Canada Bans Menthol
In 2015 Nova Scotia became the first place in the world to specifically ban menthol cigarettes which was soon followed by a similar ban in Alberta. The Canadian provinces introduced these bans to reduce the popularity of cigarettes and discourage new smokers.
Statistics suggest that menthol cigarettes are more likely to appeal to first-time smokers and that users of menthol cigarettes are less likely to quit smoking. Some people even believe that menthol cigarettes are a less harmful alternative to regular cigarettes, although this isn’t true.
The menthol cigarette ban in Nova Scotia and Alberta was intended to reduce the number of new smokers by removing a type of cigarette that appeals to first-time smokers. But critics of the ban warned that it would increase the market for illegal tobacco products without impacting smoking.
Effects Of Ban
Support of the menthol cigarette ban
One report has suggested that the ban was a success and points to statistics showing a decline in the number of illegal cigarette products seized in Nova Scotia. However, this is misleading.
The report shows that the number of illegal products seized by authorities dropped between 2007 and 2018. But 2007 was a high point for the statistics in Nova Scotia and not representative of the impact the menthol cigarette ban had. Since 2012, three years before the ban was introduced, there has been no increase or decline in seized goods.
Criticism of the menthol cigarette ban
Critics suggest that while the menthol ban in Nova Scotia hasn’t led to an increase in illegal cigarettes being seized by the authorities, this might not be representative of the real impact.
No increase in blackmarket products being seized doesn’t necessarily mean that there is no increase in illegal tobacco products.
If the amount of time and resources being spent on combating blackmarket cigarettes has remained the same then the authorities might not have the capacity to seize more. An increased demand can also lead to more successful criminals taking an interest in the new market and using more successful techniques to smuggle cigarettes. This is a problem that authorities face when dealing with drug traffickers.
It is possible for regular cigarettes to be mentholated without the need for large-scale production. This means that people could work around the ban by making their own menthol cigarettes. While this is less likely to happen in Nova Scotia because of the smaller, less dense population, it is a very real possibility when it comes to the FDA vape flavour ban across America.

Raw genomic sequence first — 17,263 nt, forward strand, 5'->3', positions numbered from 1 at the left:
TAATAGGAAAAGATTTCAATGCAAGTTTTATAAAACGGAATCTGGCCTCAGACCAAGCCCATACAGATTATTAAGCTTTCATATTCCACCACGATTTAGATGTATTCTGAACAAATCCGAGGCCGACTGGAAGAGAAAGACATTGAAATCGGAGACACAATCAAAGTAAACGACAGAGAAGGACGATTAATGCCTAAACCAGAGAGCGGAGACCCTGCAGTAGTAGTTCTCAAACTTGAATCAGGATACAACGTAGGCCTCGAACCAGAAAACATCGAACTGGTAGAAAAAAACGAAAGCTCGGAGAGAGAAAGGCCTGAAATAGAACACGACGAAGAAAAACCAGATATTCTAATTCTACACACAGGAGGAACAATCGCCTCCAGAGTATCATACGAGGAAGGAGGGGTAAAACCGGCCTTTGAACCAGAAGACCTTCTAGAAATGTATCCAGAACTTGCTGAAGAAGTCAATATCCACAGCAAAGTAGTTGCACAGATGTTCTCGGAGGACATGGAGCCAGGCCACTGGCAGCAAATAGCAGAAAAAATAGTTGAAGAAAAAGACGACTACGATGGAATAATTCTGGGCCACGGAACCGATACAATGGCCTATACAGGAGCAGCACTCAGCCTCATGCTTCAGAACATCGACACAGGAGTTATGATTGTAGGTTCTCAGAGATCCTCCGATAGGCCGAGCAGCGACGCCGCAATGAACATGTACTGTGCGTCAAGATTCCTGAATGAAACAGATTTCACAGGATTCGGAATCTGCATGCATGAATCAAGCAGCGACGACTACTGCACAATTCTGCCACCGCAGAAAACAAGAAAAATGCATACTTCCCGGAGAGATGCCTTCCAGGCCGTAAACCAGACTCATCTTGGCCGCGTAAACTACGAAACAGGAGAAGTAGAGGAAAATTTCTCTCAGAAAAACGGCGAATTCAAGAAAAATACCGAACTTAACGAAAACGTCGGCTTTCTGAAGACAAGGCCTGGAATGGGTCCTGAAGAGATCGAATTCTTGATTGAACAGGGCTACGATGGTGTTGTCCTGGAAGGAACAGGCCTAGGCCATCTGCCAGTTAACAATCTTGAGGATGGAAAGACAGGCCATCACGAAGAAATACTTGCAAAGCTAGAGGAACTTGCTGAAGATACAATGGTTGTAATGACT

People making their own e-liquids could be even more of a problem to the authorities than blackmarket juices. Not only would people be able to avoid the FDA vape flavour ban, but the e-liquids made would be unregulated and potentially more harmful.
Tobacco industry working around the ban
Another factor ignored by the report supporting the ban is the way that the tobacco industry has worked around the ban. In Alberta, the second Canadian province to introduce a ban, menthol cigarettes were removed from sale but quickly replaced by menthol alternatives.
Menthol alternatives use similar packaging to menthol cigarettes and promote themselves as “smooth” or even “menthol-free” to consumers. So, after the ban in Alberta, smokers were able to legally buy cigarettes that filled the same niche as menthol but technically complied with the ban.
The reason for Nova Scotia and Alberta banning menthol cigarettes back in 2015 was to reduce the number of new smokers in those provinces. At the time they were among the Canadian provinces with the highest percentage of smokers, has the menthol ban improved these statistics?
The short answer is no. Nova Scotia and Alberta still have some of the highest prevalence of smoking in Canada and there has not been a significant change in the decline of smoking since the menthol cigarette ban. It has only been three years, so its too soon to judge the long term effects, but so far the ban hasn’t had a significant impact on the number of smokers in these provinces.
The 2015 ban on menthol cigarettes in Nova Scotia and Alberta doesn’t do much to prove that a ban would either reduce the popularity of smoking or increase the illegal trade of tobacco products. But we should take this with a pinch of salt when comparing it to the FDA vape flavour ban in the US.
The introduction of menthol-alternative cigarettes in Alberta makes it difficult to judge the effectiveness of the ban. Smokers in this province didn’t need to turn to the blackmarket or be discouraged from smoking.
Statistics from Nova Scotia show no significant change in the seizure of illegal tobacco products after the ban. But there are several possible explanations for this. The consistent level could be because the Nova Scotian authorities were putting the same time and resources into combating illegal tobacco products as before. Or there was no increased demand for blackmarket menthol cigarettes because menthol smokers simply switched to regular cigarettes.
So far there has also been no significant change in the decline of smoking in these two provinces. This could change over time, but so far the menthol cigarette ban hasn’t had a noticeable impact on the number of smokers in Nova Scotia or Alberta.
Menthol alternatives in Alberta and the smaller, less dense population of Nova Scotia make it difficult to compare the Canadian menthol cigarette ban to the US FDA vape flavour ban. The FDA ban will impact the whole United States, not just two provinces and the way people approach vaping is different to how they approach smoking.
But if the FDAs plan is to reduce the number of teenage vapers then the Canadian ban doesn’t help their argument. So far the menthol cigarette ban hasn’t made a difference in the number of smokers in Nova Scotia or Alberta, so, will a ban on vaping flavours really have an impact on the number of underage vapers in America?